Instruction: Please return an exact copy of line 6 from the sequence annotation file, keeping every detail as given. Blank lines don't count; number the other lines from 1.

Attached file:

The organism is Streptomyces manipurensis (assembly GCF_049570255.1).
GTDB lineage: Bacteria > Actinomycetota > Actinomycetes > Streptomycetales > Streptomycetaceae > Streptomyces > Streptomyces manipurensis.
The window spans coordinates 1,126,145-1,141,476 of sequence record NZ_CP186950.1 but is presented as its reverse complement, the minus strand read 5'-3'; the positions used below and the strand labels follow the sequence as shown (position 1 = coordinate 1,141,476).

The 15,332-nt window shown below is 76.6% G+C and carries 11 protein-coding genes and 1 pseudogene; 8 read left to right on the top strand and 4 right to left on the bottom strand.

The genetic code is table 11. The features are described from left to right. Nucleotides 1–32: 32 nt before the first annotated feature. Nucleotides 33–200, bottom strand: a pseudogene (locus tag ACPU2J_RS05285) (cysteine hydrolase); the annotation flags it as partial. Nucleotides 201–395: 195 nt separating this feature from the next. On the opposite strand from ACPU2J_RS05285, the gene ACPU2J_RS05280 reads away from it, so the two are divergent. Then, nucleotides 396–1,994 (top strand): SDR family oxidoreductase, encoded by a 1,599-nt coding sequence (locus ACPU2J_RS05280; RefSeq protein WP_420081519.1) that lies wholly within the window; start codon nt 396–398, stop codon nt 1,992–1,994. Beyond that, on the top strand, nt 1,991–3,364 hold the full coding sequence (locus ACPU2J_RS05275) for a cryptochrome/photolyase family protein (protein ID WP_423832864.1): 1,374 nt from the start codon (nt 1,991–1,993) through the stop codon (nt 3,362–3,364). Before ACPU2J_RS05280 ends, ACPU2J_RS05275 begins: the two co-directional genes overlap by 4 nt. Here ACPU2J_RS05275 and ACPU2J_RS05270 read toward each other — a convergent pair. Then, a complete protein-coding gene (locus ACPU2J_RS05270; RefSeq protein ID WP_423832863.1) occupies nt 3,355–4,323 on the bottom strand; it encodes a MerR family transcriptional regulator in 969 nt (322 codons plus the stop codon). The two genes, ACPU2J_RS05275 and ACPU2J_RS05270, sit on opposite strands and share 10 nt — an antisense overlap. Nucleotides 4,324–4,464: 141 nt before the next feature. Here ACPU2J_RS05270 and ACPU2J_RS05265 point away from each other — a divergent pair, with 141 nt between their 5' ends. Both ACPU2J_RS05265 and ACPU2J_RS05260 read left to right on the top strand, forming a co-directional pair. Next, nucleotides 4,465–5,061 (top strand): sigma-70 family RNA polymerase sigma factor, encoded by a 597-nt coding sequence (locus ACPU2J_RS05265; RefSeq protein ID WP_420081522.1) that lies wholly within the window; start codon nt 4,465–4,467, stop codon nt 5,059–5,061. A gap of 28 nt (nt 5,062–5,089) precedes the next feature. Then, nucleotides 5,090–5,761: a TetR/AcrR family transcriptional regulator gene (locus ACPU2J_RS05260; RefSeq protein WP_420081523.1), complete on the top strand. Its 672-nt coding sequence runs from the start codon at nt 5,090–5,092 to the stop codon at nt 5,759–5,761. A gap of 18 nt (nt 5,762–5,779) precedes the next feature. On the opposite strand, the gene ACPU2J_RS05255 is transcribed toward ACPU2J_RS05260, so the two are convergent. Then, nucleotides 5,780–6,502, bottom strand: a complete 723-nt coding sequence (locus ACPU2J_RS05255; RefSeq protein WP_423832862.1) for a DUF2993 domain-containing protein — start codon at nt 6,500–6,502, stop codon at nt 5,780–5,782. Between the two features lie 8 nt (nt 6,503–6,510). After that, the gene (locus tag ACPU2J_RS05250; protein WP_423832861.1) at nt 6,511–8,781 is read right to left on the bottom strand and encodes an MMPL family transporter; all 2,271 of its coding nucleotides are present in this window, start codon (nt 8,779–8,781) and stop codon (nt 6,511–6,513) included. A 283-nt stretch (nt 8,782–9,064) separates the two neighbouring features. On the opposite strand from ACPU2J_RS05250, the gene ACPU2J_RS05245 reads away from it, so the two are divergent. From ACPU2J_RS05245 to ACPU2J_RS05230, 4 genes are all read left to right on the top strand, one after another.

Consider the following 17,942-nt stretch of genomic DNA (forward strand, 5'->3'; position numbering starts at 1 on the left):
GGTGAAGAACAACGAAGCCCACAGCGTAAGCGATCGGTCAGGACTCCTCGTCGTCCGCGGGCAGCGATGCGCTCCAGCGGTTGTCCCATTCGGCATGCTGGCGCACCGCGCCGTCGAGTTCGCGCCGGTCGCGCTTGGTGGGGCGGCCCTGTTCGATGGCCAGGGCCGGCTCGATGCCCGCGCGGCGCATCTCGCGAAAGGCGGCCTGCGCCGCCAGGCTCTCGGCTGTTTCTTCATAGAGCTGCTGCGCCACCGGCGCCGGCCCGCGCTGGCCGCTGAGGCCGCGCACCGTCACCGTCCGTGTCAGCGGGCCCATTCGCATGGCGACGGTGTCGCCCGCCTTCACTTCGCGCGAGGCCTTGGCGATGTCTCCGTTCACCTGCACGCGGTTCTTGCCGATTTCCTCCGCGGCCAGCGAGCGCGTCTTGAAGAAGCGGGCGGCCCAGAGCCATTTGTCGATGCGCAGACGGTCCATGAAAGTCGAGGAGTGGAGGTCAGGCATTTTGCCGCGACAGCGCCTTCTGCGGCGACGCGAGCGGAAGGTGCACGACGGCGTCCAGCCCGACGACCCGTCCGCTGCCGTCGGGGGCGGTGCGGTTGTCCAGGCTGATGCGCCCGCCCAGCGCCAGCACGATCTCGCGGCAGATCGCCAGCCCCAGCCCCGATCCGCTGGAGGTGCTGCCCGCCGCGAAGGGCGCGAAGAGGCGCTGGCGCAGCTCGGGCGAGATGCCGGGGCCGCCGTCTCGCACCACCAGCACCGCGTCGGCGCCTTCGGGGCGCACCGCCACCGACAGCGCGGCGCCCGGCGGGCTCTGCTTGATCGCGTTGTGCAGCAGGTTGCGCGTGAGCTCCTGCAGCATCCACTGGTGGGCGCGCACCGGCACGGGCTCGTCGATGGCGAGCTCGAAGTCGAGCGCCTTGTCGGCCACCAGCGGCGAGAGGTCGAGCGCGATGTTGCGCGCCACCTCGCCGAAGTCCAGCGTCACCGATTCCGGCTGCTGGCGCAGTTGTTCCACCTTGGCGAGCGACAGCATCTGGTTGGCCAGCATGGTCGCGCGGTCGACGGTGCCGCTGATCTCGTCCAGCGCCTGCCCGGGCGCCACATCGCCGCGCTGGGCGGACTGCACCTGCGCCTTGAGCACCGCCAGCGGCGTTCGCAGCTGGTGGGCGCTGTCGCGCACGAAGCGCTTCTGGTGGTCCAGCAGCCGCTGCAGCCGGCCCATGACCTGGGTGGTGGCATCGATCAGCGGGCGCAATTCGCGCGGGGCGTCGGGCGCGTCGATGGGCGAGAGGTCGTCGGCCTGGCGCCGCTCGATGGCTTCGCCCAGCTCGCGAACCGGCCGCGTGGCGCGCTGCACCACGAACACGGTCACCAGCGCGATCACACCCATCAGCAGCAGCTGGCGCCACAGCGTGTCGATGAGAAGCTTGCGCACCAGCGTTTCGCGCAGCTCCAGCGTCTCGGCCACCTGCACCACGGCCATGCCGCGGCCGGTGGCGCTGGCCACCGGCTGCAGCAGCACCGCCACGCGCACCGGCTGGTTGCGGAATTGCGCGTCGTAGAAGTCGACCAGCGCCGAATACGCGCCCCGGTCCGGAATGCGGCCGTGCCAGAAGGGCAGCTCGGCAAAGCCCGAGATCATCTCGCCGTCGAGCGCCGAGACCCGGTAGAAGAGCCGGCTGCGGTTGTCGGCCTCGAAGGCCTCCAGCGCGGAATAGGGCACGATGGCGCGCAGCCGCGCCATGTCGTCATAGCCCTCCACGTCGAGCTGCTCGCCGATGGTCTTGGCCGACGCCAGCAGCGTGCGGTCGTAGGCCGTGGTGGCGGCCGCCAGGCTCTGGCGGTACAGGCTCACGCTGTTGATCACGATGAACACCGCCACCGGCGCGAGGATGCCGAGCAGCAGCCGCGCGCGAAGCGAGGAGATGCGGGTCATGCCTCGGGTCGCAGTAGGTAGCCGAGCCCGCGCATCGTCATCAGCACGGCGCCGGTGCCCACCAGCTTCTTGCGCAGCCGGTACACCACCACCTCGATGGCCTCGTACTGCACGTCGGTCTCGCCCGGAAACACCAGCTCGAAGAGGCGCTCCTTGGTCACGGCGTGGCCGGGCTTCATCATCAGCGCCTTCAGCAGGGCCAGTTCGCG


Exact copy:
Consider the following 17,942-nt stretch of genomic DNA (forward strand, 5'->3'; position numbering starts at 1 on the left):